Leaders need to be in good condition in order to lead and help their teams feel supported in their work. Practicing and modeling self-care, as well as encouraging your teams to take care of themselves, are positive steps towards ensuring that you’re all in the best possible shape at work.
Because wellness connects to how leaders can be at their best, I’d like to introduce my friend and colleague, Stacy Fritz, as our guest blogger (note: see a picture of us from our fun trip to NY in December at the end, Stacy is the deer to the right). Stacy and I have known each other since high school. While we took different paths for a good part of our lives, we reconnected and found some synergy in the work we’re currently doing. Stacy leads FIT2Order, a company focused on the health, fitness, and wellness of our workforce – with an emphasis on addressing the needs and hazards of sedentary work. My brainchild, Capacity Group, seeks to facilitate the performance and growth of leaders and their teams.
Despite our differences, there’s a connection here! Namely – when we’re fit, healthy and well, we’re more likely to be engaged at work. “Engaged employees don’t just ‘do their jobs,’ but use their talents, drive innovation within the company, and help to build.” This is a point my colleague, Marcella Bayer and I made in our recent, three-part blog series on employee engagement.
Is your interest piqued? If so, please read on for some great suggestions from Stacy to create more wellness at work and see if you feel more engaged!
Is YOUR work-lifestyle sedentary? What you need to know about the Hazards of Sedentary Occupations – by Stacy Fritz (originally published on FIT2Order.com on June 3, 2019)
[Are you sitting down for this?]
The CDC calls it “Occupational Sitting.” The medical community calls it “Sitting Disease.” Others refer to “The Desk Sentence,” “The Desk Jockey,” and “Sitting is the New Smoking.” These terms have emerged from the growing body of research linking prolonged sitting to fatigue, weight gain, chronic illness, and early death.
[Maybe you should take a stand.]
The average person sits more than half his waking hours. Studies show that people who sit for extended periods are at increased risk for the following:
- Heart Disease
- Type 2 Diabetes
- Certain Cancers (breast, colorectal)
- Back and Neck Pain
And the kicker? Even if you exercise regularly for one hour a day, it is not enough to undo the negative health of effects of a sedentary work-lifestyle.
The National Institute for Occupational Safety and Health, in its “Workplace Solutions”, publication calls for the need for employers to reduce the “safety and health hazards” of occupational sitting. The NIOSH advises companies to implement policies, programs, and strategies that address the hazards of prolonged sitting, suggesting standing stations, educational workshops, and work break strategies.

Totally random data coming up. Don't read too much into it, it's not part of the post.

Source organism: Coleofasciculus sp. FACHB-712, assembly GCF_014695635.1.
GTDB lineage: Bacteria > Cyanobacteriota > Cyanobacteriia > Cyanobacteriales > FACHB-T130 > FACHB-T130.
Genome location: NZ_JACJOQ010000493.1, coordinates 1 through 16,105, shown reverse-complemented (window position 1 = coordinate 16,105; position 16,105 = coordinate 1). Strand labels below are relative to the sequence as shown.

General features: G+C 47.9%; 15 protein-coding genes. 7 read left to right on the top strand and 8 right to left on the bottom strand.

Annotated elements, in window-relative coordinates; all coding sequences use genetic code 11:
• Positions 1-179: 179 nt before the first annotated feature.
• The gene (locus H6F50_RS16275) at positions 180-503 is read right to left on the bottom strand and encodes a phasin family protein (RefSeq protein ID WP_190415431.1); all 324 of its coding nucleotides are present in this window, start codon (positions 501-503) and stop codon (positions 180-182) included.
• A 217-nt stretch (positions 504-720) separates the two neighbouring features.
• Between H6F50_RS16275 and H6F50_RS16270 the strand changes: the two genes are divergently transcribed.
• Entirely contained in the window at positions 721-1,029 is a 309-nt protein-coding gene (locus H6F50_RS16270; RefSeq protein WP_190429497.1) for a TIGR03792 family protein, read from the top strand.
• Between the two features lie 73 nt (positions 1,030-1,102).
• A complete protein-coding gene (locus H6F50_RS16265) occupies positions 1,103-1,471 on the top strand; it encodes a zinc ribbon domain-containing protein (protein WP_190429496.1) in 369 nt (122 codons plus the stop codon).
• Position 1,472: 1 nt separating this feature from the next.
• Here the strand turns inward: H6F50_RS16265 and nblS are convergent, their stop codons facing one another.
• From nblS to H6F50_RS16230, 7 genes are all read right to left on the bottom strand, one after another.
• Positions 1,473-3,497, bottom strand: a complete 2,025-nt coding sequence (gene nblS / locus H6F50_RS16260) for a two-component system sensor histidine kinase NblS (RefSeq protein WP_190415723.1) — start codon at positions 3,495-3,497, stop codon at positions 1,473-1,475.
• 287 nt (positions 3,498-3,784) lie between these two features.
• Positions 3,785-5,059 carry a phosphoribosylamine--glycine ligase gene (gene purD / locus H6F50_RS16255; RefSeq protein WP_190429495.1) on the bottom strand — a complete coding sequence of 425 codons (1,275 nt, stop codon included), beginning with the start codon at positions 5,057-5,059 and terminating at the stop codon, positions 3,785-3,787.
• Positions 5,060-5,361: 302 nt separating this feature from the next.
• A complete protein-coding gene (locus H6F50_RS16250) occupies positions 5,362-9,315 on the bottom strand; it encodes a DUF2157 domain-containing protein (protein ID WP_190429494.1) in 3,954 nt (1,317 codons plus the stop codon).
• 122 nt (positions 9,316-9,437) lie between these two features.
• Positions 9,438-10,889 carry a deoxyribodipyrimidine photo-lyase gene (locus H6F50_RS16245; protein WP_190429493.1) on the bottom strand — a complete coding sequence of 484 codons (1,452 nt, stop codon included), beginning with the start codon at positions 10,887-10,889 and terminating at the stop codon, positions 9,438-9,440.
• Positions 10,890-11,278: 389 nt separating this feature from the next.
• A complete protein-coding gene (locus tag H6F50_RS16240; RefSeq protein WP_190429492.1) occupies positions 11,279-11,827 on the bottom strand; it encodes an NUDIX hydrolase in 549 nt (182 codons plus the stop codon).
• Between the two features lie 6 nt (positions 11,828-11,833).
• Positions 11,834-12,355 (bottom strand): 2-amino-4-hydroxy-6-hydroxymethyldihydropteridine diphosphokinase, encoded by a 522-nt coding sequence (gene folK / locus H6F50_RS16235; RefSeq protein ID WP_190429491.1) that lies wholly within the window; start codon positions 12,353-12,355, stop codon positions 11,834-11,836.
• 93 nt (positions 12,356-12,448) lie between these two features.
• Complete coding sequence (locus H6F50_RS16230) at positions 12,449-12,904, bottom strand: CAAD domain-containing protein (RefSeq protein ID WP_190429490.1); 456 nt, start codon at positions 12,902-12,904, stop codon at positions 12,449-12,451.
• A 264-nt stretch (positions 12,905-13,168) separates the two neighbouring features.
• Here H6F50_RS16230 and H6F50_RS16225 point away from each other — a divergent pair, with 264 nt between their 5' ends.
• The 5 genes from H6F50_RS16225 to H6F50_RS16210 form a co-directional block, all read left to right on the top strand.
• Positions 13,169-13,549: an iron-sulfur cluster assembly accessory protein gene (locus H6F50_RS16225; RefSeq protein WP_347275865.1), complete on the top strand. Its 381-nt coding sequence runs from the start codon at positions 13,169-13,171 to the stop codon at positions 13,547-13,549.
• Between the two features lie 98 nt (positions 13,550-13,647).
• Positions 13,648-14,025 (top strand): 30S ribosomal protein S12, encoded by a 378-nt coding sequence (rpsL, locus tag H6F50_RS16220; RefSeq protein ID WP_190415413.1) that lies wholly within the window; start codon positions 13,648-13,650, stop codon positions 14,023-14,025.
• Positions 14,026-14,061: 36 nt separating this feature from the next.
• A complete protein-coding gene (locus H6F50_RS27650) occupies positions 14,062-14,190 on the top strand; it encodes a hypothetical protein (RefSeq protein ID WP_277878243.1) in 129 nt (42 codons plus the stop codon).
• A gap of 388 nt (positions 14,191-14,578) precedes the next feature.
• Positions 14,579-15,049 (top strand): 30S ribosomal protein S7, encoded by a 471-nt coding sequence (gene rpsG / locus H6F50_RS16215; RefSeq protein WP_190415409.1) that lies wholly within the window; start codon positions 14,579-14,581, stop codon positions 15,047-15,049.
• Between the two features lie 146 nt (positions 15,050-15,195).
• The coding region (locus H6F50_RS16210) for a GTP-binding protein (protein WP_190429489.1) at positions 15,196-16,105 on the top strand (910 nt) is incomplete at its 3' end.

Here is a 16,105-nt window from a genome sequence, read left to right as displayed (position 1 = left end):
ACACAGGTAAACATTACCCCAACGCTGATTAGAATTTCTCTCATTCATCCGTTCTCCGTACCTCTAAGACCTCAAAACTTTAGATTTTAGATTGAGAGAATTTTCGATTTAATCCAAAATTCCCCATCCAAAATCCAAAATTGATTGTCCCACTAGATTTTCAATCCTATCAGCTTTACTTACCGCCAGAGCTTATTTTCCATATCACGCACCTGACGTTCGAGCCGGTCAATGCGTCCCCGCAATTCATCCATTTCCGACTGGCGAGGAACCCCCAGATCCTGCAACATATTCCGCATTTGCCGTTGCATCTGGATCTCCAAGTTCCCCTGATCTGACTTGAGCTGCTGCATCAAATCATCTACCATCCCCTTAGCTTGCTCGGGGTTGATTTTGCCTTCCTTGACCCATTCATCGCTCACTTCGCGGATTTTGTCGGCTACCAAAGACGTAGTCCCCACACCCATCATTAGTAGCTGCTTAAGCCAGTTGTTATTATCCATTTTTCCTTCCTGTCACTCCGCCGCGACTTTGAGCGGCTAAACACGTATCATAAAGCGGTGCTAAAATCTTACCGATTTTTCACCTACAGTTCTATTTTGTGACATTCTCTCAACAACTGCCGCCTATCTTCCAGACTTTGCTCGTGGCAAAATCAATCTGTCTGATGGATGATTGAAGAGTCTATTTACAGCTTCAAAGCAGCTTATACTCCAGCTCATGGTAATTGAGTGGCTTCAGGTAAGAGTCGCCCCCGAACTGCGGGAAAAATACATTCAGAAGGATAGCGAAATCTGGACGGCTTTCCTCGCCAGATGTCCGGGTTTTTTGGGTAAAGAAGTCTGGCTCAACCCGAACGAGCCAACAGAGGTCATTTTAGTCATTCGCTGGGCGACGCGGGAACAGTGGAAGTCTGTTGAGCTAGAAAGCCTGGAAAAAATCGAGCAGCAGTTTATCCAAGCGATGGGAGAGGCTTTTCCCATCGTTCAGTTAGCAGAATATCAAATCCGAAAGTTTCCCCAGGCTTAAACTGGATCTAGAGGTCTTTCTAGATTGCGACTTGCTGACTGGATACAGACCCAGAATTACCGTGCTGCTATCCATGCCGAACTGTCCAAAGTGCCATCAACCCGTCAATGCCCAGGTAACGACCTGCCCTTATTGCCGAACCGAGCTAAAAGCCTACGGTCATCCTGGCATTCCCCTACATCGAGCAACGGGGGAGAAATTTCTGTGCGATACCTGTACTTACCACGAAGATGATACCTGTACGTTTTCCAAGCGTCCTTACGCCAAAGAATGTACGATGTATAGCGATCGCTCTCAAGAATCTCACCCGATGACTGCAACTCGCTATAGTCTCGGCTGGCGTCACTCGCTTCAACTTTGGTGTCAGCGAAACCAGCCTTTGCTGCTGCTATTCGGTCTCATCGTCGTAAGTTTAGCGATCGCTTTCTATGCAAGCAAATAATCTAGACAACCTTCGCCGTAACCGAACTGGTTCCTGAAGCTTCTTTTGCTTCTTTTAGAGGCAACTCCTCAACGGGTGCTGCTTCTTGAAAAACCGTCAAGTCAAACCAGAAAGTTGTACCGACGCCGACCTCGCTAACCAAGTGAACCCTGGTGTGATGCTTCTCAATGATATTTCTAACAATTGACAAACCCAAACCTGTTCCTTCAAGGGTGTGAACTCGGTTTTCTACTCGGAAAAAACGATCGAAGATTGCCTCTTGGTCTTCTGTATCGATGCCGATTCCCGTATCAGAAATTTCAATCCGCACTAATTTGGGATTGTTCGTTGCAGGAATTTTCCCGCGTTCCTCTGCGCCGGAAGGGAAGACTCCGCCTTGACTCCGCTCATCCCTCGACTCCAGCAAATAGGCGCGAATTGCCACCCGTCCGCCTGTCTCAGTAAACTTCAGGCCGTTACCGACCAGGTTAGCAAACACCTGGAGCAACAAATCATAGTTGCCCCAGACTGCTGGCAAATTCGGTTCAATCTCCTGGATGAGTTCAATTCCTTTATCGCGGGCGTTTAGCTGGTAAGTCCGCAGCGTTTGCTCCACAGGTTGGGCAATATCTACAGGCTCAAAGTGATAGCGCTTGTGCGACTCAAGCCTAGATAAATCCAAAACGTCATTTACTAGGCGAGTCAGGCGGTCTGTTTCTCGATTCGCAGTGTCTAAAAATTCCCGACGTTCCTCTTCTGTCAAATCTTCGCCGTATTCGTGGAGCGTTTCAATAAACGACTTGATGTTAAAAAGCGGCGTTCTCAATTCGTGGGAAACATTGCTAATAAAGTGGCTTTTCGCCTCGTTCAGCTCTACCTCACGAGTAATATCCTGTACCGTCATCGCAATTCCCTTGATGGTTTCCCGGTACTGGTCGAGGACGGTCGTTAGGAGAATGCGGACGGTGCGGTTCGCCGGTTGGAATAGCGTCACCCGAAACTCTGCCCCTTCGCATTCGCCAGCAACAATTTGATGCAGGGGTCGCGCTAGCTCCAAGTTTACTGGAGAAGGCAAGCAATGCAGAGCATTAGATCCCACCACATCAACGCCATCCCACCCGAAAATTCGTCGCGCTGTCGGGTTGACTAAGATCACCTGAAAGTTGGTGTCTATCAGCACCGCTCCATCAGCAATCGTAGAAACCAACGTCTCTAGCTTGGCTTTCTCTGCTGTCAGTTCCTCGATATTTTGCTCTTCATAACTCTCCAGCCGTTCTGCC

[What’s an Occupational Sitter to do? Give yourself a break.]
The research on the health risks of being sedentary is not all bleak. Studies suggest that minimizing the health risks associated with prolonged sitting is simple: Sit less and move more. In other words, take frequent, short breaks spread throughout your day. In addition to improved health, work breaks can also improve your productivity.
In our Puritanical society, taking breaks at work may seem counterintuitive to being productive, but experts disagree. MIT Sloan Executive Lecture Bob Pozen claims that working longer hours does not equate to increased productivity. Taking frequent and carefully planned breaks helps to improve your focus and your energy, not to mention your health.
So, if you’re looking for ways to rev up both your health AND your productivity, be mindful of the fact that hours worked is not equivalent to productivity gained. “We need to do away with time as a success metric,” says Pozen.
[Not all work breaks are created equal.]
The type of breaks we take matter. Too often, we take breaks when we are already tired and stressed, so we reach for the caffeine or the high sugar snack to help us cope. These types of breaks actually make us feel more fatigued. The key to making work breaks effective is to plan them into your schedule ahead of time. Examples of effective work breaks include:
- Walking breaks—even if it is one jaunt up and down the stairwell
- Stretch breaks—consider what aches and pains need tending, perhaps a tabletop stretch for your chest and legs or a standing thumb stretch for the pain in your wrist.
- Micro-workouts—keep an elastic fitness band in your desk drawer and do one 5-minute superset (e.g., Chest Presses and Deadlifts) every hour and get your workout in!
Stress Management Breaks
- Mini-meditations—pull away from your computer screen, detach and breathe deeply.
- Breathing techniques—to calm yourself, breath in slowly for a count of 4 and exhale slowly for a count of 6.
- Setting goals—again, pull away from your computer screen and set a new personal goal, then spend a few minutes visualizing yourself having attained this goal.
For more information on the importance of taking purposeful work breaks or on FIT2order’s portal of work breaks, connect2FIT, contact us.
- Lynch, B. & Owen, N. Too much sitting and chronic disease risk: steps to move the science forward. Annals of Internal Medicine. (2015).
- Young, Deborah Rohm. American Heart Association Advisory. (2016).
- Using Total Worker Health Concepts to reduce health risks from sedentary work. Workplace Solutions. (2017).
- Rosen, Bob. Extreme Productivity: Boost your Results, Reduce your Hours.
 Employee Engagement: Reality v Buzzword.” Employment Crossing. August 28, 2019, https://www.employmentcrossing.com/employers/article/232209/Employee-Engagement-Reality-v-Buzzword